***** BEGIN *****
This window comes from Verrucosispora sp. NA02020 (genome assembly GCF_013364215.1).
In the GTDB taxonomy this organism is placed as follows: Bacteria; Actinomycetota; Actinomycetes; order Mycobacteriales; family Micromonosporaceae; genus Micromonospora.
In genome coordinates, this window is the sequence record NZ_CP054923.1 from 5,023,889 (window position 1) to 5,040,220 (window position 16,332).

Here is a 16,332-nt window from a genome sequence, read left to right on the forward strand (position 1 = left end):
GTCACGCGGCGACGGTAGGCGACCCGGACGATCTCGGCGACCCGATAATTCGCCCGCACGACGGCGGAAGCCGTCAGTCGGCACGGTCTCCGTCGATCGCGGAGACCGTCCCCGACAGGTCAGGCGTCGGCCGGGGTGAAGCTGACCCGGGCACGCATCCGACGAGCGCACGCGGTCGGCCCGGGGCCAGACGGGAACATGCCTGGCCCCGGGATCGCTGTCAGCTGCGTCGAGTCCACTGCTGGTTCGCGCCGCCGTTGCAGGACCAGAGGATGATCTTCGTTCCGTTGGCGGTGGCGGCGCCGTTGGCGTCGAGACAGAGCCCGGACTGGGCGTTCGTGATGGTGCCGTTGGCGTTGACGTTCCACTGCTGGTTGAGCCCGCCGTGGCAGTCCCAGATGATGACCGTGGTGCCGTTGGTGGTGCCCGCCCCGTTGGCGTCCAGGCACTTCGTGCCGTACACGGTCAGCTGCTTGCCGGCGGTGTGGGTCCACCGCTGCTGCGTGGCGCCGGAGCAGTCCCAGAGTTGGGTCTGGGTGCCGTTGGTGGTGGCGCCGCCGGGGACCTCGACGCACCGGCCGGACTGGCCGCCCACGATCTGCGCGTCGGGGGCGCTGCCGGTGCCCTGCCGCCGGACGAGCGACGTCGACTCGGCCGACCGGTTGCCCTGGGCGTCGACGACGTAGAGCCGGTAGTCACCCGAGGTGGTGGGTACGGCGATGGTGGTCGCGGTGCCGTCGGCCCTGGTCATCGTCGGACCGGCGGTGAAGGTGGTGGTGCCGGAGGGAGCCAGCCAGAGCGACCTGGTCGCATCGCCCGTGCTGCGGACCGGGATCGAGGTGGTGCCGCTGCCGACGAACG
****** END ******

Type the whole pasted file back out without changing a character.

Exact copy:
This window comes from Verrucosispora sp. NA02020 (genome assembly GCF_013364215.1).
In the GTDB taxonomy this organism is placed as follows: Bacteria; Actinomycetota; Actinomycetes; order Mycobacteriales; family Micromonosporaceae; genus Micromonospora.
In genome coordinates, this window is the sequence record NZ_CP054923.1 from 5,023,889 (window position 1) to 5,040,220 (window position 16,332).

Here is a 16,332-nt window from a genome sequence, read left to right on the forward strand (position 1 = left end):
GTCACGCGGCGACGGTAGGCGACCCGGACGATCTCGGCGACCCGATAATTCGCCCGCACGACGGCGGAAGCCGTCAGTCGGCACGGTCTCCGTCGATCGCGGAGACCGTCCCCGACAGGTCAGGCGTCGGCCGGGGTGAAGCTGACCCGGGCACGCATCCGACGAGCGCACGCGGTCGGCCCGGGGCCAGACGGGAACATGCCTGGCCCCGGGATCGCTGTCAGCTGCGTCGAGTCCACTGCTGGTTCGCGCCGCCGTTGCAGGACCAGAGGATGATCTTCGTTCCGTTGGCGGTGGCGGCGCCGTTGGCGTCGAGACAGAGCCCGGACTGGGCGTTCGTGATGGTGCCGTTGGCGTTGACGTTCCACTGCTGGTTGAGCCCGCCGTGGCAGTCCCAGATGATGACCGTGGTGCCGTTGGTGGTGCCCGCCCCGTTGGCGTCCAGGCACTTCGTGCCGTACACGGTCAGCTGCTTGCCGGCGGTGTGGGTCCACCGCTGCTGCGTGGCGCCGGAGCAGTCCCAGAGTTGGGTCTGGGTGCCGTTGGTGGTGGCGCCGCCGGGGACCTCGACGCACCGGCCGGACTGGCCGCCCACGATCTGCGCGTCGGGGGCGCTGCCGGTGCCCTGCCGCCGGACGAGCGACGTCGACTCGGCCGACCGGTTGCCCTGGGCGTCGACGACGTAGAGCCGGTAGTCACCCGAGGTGGTGGGTACGGCGATGGTGGTCGCGGTGCCGTCGGCCCTGGTCATCGTCGGACCGGCGGTGAAGGTGGTGGTGCCGGAGGGAGCCAGCCAGAGCGACCTGGTCGCATCGCCCGTGCTGCGGACCGGGATCGAGGTGGTGCCGCTGCCGACGAACG